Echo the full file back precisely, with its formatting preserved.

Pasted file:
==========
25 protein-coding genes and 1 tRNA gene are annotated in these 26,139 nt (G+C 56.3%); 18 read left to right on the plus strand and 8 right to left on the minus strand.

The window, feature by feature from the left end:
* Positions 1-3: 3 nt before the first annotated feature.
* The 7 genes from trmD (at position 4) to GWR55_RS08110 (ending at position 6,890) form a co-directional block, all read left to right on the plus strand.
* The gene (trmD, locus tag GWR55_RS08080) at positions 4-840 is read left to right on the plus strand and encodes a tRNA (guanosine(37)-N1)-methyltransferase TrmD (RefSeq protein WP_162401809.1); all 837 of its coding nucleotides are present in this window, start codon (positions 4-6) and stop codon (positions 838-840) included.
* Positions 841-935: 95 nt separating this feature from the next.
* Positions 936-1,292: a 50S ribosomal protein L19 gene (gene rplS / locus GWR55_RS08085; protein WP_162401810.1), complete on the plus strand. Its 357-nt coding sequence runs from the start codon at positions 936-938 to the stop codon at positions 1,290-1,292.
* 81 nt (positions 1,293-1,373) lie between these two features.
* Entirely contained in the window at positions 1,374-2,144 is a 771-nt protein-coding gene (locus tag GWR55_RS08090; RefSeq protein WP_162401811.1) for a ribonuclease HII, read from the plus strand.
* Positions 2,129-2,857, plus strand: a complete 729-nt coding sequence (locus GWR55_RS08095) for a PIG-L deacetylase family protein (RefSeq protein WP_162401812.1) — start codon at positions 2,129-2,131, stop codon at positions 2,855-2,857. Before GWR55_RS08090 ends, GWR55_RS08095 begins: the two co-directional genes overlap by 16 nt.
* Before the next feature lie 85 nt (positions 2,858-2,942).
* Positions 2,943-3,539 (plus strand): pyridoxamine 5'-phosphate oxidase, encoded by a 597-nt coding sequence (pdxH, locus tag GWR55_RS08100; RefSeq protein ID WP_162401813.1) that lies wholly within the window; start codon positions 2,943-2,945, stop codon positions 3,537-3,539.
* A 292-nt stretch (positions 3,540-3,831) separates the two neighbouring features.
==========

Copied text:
25 protein-coding genes and 1 tRNA gene are annotated in these 26,139 nt (G+C 56.3%); 18 read left to right on the plus strand and 8 right to left on the minus strand.

The window, feature by feature from the left end:
* Positions 1-3: 3 nt before the first annotated feature.
* The 7 genes from trmD (at position 4) to GWR55_RS08110 (ending at position 6,890) form a co-directional block, all read left to right on the plus strand.
* The gene (trmD, locus tag GWR55_RS08080) at positions 4-840 is read left to right on the plus strand and encodes a tRNA (guanosine(37)-N1)-methyltransferase TrmD (RefSeq protein WP_162401809.1); all 837 of its coding nucleotides are present in this window, start codon (positions 4-6) and stop codon (positions 838-840) included.
* Positions 841-935: 95 nt separating this feature from the next.
* Positions 936-1,292: a 50S ribosomal protein L19 gene (gene rplS / locus GWR55_RS08085; protein WP_162401810.1), complete on the plus strand. Its 357-nt coding sequence runs from the start codon at positions 936-938 to the stop codon at positions 1,290-1,292.
* 81 nt (positions 1,293-1,373) lie between these two features.
* Entirely contained in the window at positions 1,374-2,144 is a 771-nt protein-coding gene (locus tag GWR55_RS08090; RefSeq protein WP_162401811.1) for a ribonuclease HII, read from the plus strand.
* Positions 2,129-2,857, plus strand: a complete 729-nt coding sequence (locus GWR55_RS08095) for a PIG-L deacetylase family protein (RefSeq protein WP_162401812.1) — start codon at positions 2,129-2,131, stop codon at positions 2,855-2,857. Before GWR55_RS08090 ends, GWR55_RS08095 begins: the two co-directional genes overlap by 16 nt.
* Before the next feature lie 85 nt (positions 2,858-2,942).
* Positions 2,943-3,539 (plus strand): pyridoxamine 5'-phosphate oxidase, encoded by a 597-nt coding sequence (pdxH, locus tag GWR55_RS08100; RefSeq protein ID WP_162401813.1) that lies wholly within the window; start codon positions 2,943-2,945, stop codon positions 3,537-3,539.
* A 292-nt stretch (positions 3,540-3,831) separates the two neighbouring features.